AG The supposed bank transfer happened in March 2006, which ties in with the time frame that bank payments were being made to Fuentes.

If he [Schleck] is found guilty of an anti-doping rule violation, of course he will be sanctioned. If he is found to have been doing what others were doing, then he will be sanctioned, but we won?t know until we have more information. But it is worth considering that Schleck has been part of the [Rasmus] Damsgaard programme since the start of 2007 and he?s been part of the biological passport system this year. When you put those two bodies of results together it?s highly probable that he has not been doing anything untoward, but that doesn?t mean he would escape sanction for a past offence.

The Spanish legal system has shelved Operacion Puerto but still there is no progress with any sporting sanctions. Is the Spanish impasse the biggest hurdle the UCI currently faces?

AG Yes, it is. It?s the biggest hurdle. WADA has worked on this and we continue to apply pressure to the Spanish officials. Our president Pat McQuaid is a thorn in the side of the Spanish minister for sport with his persistent questions about how things are going. We are confident we will eventually get to a point where the information can be used in a sporting context but it is slow going.

The level of uncertainty over certain riders is very unfair on everyone. In normal circumstances some riders who are implicated would have been coming to the end of their two-year bans by now and would be preparing to come back. Instead they race on under a cloud of uncertainty.

As a sport, we all acknowledge the bad old days, and the thing is, the bad old days are pretty recent. The 2006 Tour de France with its dramatic bookends, first Puerto and then the Landis affair, was a significant turning point and a watershed. It was a real wake-up call not just to the UCI but to the sport as a whole. Since then there has been a significantly different approach.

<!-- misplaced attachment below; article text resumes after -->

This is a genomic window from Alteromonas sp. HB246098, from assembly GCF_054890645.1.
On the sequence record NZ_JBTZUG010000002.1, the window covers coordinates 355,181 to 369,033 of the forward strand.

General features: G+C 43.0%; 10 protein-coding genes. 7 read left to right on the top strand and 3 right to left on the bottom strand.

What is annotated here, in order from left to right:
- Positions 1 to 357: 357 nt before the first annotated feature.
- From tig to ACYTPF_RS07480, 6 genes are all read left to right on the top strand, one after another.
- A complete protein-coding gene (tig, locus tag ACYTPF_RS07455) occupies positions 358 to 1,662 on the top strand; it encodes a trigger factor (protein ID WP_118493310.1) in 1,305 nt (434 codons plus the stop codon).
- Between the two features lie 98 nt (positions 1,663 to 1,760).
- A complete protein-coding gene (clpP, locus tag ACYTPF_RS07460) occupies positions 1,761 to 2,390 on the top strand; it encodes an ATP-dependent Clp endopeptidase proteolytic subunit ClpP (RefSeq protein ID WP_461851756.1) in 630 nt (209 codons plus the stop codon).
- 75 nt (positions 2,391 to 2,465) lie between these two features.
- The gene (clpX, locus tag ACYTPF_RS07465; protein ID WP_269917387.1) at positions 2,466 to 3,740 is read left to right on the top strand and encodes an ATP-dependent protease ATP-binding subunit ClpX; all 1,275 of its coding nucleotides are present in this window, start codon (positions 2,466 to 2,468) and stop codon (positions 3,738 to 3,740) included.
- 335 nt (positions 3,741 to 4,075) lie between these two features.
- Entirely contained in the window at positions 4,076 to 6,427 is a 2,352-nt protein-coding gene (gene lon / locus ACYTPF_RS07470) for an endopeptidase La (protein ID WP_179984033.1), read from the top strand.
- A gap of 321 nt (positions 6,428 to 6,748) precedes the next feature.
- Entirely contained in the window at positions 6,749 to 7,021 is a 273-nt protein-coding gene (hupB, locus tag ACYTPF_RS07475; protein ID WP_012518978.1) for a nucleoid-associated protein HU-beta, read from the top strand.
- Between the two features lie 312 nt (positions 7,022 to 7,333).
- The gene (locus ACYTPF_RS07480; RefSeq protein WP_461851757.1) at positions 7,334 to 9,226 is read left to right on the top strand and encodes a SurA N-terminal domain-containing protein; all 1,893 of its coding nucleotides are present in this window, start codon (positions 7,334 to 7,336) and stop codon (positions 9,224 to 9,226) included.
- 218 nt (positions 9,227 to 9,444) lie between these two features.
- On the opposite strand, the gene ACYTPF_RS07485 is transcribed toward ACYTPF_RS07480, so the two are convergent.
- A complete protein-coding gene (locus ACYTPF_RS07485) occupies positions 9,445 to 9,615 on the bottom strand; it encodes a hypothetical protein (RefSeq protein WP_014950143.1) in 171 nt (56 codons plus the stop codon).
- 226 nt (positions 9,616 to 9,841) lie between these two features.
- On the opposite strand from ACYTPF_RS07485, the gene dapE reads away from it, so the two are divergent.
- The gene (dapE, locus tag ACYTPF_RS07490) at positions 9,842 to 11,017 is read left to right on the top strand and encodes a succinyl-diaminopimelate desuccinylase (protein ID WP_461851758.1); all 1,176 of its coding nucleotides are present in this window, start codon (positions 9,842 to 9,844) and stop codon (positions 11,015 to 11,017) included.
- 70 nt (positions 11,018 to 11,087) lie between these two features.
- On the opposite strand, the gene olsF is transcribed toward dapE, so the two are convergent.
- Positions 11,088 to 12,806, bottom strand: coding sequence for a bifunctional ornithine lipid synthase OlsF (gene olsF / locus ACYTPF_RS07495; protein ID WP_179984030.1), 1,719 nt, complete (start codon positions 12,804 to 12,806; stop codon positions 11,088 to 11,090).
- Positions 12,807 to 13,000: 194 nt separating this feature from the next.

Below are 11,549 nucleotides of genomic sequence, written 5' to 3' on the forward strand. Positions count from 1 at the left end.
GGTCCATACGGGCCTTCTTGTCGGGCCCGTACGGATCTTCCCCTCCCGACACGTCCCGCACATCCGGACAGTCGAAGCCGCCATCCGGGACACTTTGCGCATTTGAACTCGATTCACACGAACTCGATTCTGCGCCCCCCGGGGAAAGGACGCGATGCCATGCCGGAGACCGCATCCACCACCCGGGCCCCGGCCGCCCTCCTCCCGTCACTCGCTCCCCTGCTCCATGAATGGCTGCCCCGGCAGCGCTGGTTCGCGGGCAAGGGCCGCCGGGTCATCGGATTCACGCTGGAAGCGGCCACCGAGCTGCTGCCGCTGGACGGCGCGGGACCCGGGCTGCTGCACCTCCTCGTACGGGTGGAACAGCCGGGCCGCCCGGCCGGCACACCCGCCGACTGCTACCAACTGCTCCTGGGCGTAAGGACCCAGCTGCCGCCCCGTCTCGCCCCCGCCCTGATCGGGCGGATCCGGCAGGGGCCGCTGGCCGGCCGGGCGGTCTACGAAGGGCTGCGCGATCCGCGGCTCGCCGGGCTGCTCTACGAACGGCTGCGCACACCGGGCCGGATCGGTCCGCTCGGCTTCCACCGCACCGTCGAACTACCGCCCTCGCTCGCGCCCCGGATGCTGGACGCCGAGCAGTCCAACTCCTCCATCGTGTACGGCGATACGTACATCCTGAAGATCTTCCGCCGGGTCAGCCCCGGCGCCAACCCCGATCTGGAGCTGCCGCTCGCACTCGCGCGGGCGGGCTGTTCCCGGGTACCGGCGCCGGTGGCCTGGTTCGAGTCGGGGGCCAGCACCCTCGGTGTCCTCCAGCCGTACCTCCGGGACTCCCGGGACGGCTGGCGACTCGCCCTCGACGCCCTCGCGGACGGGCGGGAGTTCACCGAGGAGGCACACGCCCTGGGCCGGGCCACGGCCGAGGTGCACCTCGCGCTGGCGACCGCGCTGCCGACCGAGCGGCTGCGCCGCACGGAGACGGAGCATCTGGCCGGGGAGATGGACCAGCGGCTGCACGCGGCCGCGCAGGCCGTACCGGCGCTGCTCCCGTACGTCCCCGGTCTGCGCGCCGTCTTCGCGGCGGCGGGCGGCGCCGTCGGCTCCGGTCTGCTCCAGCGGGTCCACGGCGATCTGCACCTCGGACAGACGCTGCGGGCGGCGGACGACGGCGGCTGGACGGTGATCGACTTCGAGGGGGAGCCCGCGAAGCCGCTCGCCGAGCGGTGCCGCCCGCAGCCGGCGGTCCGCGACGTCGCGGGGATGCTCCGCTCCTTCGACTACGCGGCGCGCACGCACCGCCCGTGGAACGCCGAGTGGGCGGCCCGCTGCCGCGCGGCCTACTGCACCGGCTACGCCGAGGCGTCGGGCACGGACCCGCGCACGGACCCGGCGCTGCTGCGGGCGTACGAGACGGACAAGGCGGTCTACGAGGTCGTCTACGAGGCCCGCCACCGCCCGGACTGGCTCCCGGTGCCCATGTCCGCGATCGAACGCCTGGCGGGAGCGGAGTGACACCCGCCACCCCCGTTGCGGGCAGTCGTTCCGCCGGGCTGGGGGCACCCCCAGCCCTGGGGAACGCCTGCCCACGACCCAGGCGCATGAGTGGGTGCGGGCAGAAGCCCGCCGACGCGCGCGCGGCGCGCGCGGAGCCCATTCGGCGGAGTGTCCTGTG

It?s more than just increasing the testing, it is about changing the cultures in the teams so that they don?t want to turn to doping. They don?t need to look outside for illegal help. It?s not happening overnight but no one said it would.

Of course it is frustrating at times, but the important thing is the results are there for people to see. It?s not ideal that riders are winning races and then test positive weeks or months later, but it is the situation we are in at the moment.

We are really stretched to the max at the moment. We are collecting more data and doing more tests than there have ever been in the history of sport. We just don?t have the arms and legs to get out there to everyone?s houses on a weekly basis. So it has taken time to collect data and it will take time for patterns form and for anomalies to show. The biological passport is a different approach, it isn?t just about the detection of a substance in the blood or urine, it is about spotting manipulation. So, while it has been frustrating that it has taken time to collect all this data, there is definitely a cause to be satisfied with the progress made this year.


The Big Interview: Anne Gripper (November 2007)

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Sports journalist Lionel Birnie has written professionally for Sunday Times, Procycling and of course Cycling Weekly. He is also an author, publisher, and co-founder of The Cycling Podcast. His first experience covering the Tour de France came in 1999, and he has presented The Cycling Podcast with Richard Moore and Daniel Friebe since 2013. He founded Peloton Publishing in 2010 and has ghostwritten and published the autobiography of Sean Kelly, as well as a number of other sports icons.